3,000 Species: Are we there yet?
When the Whistler Biodiversity Project began in late 2004, fewer than 600 species were publicly documented in Whistler. The bird list was by far the biggest and most complete, thanks to many years of studies by dedicated birders with the Whistler Naturalists. We also had good lists for mammals and fish, but very incomplete information for almost all other species groups.
It’s a very different story now. As we collate all the sightings from 2011, with hundreds of additions (this year mainly fungus, spiders, and moths), there’s a distinct possibility we will break the 3,000 species milestone.
What does a list of 3,000 species mean? Well, it first means that Whistler has been incredibly lucky to host tens of talented scientists, representing a huge range of specialties. A great deal of the data, more than 1,000 species, has come from BioBlitz and Fungus Among Us events which are totally dependent on visiting and local scientists who volunteer their time. At least 5,000 volunteer hours have been clocked by these fantastic folks which represents, very conservatively, over $200,000 worth of effort.
The 3,000 milestone is also important because it means we finally have good lists for most species groups, including vascular plants (both native and introduced), mosses, lichens, fungi, dragonflies and damselflies, butterflies, plus amphibians and reptiles. Such lists are critical tools for biodiversity conservation. Now that we know which species are here (or at least most of them), we can make better decisions on which species and habitats are most at risk.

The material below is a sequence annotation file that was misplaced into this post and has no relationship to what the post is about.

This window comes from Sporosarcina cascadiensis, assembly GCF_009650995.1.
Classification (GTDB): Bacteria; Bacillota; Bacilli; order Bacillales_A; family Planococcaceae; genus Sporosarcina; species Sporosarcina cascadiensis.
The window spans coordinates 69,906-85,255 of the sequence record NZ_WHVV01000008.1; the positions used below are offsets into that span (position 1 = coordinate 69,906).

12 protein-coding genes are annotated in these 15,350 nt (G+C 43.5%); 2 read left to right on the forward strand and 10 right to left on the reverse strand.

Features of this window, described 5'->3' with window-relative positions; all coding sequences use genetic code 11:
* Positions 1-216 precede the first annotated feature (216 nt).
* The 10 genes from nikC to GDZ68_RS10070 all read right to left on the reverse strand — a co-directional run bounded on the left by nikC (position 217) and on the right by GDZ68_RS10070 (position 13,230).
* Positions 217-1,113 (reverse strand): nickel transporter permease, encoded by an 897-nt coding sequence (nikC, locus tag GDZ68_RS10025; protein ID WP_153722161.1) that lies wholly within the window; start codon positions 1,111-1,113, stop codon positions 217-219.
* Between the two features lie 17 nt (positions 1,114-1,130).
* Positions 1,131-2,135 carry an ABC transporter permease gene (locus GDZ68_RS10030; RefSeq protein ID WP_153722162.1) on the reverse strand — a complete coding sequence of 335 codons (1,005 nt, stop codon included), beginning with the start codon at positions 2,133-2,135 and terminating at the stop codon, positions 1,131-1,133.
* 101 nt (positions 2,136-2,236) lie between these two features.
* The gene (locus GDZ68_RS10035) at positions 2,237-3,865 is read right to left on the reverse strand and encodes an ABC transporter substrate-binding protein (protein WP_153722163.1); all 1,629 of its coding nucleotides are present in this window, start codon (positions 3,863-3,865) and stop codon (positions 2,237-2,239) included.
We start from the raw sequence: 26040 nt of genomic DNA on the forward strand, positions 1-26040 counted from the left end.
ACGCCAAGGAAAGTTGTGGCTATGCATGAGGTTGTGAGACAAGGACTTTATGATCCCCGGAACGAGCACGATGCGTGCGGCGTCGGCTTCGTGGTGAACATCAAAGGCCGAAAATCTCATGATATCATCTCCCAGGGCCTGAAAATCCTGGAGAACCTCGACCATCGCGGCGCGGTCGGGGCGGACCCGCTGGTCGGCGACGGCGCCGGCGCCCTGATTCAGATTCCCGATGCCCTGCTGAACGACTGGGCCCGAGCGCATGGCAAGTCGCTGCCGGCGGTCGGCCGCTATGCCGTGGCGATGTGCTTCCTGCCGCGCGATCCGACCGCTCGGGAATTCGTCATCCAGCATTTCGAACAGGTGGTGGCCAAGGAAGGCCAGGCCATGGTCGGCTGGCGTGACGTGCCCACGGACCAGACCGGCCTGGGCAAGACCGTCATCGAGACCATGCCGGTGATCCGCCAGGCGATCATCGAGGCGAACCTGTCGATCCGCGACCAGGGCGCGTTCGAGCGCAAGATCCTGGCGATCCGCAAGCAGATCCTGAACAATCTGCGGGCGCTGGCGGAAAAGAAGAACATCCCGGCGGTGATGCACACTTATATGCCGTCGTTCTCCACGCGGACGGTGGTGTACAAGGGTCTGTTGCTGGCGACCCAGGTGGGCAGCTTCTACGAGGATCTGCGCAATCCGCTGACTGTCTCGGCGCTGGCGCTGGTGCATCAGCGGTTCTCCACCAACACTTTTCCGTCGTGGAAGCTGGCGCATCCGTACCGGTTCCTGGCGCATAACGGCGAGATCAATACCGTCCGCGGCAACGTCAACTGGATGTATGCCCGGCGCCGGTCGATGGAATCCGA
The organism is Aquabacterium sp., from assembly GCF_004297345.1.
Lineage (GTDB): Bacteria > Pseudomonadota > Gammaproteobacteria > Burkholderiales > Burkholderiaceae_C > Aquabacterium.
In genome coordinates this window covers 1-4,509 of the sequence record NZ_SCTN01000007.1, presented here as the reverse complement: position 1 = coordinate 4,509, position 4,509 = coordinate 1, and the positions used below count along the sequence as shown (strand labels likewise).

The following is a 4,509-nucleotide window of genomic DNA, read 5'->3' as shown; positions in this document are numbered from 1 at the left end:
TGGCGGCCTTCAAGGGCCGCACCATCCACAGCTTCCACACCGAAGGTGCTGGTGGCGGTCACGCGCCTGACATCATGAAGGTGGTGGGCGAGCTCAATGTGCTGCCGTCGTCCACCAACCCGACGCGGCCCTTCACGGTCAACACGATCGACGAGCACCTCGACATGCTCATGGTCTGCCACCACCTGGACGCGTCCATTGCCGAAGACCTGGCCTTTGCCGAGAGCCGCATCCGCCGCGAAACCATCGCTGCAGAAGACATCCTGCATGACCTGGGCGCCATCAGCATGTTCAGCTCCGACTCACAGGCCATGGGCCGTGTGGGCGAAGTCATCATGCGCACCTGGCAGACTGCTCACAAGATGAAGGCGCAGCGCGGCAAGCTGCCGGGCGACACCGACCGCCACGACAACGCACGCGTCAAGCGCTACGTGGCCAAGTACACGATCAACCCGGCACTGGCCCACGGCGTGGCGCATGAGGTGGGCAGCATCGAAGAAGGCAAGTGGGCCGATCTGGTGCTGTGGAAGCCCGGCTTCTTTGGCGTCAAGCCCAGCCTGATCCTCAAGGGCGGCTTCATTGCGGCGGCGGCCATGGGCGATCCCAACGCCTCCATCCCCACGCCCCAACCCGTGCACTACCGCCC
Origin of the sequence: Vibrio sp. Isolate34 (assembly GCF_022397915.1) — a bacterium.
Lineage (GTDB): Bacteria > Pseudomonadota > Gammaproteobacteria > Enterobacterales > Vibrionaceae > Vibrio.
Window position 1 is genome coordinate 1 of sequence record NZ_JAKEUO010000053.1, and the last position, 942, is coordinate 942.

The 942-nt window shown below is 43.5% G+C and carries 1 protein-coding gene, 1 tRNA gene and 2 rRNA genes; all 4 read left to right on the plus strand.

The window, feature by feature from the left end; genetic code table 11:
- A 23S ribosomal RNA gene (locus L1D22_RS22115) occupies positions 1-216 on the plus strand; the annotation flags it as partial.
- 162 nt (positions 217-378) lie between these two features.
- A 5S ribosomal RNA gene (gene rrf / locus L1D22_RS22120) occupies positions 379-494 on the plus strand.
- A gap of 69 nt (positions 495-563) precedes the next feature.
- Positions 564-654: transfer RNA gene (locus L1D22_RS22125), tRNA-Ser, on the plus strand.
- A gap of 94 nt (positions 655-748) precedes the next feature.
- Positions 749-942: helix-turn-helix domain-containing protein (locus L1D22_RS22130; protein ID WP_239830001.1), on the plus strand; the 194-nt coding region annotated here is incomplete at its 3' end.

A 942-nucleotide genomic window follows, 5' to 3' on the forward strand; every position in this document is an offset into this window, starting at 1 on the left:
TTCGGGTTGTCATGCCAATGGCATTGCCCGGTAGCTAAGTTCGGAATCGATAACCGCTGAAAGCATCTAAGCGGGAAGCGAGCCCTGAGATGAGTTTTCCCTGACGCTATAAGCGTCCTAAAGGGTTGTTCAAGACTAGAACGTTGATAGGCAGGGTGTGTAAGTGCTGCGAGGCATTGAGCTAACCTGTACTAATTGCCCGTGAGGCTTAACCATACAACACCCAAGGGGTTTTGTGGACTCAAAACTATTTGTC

Among those 3,000 or so species, we have also documented:
- more than 20 species-at-risk not previously known in the Whistler area,
- a new mammal for Whistler (shrew mole)
- the first records in 70 years for Townsend’s chipmunk and Keen’s Myotis, a red-listed bat.
- the range and status of three listed amphibians: tailed frogs, western toads, and red-legged frogs.
There’s still lots to do. For example, we still don’t know enough about the habitat needs and population status of, for example, our threatened bats and amphibians. We don’t know enough about many of the other species-at-risk, but can at least start to develop conservation strategies for each. We also have other species groups which have yet to be fully explored, especially invertebrates.
It’s going to be fun to break through the 3,000 species milestone and we’ll report here when it happens. In the meantime, we’re planning for another busy season for 2012. Watch here for updates, including a new mapping page to make it easier to enter your sightings and review other sightings. Hope to see you back here soon!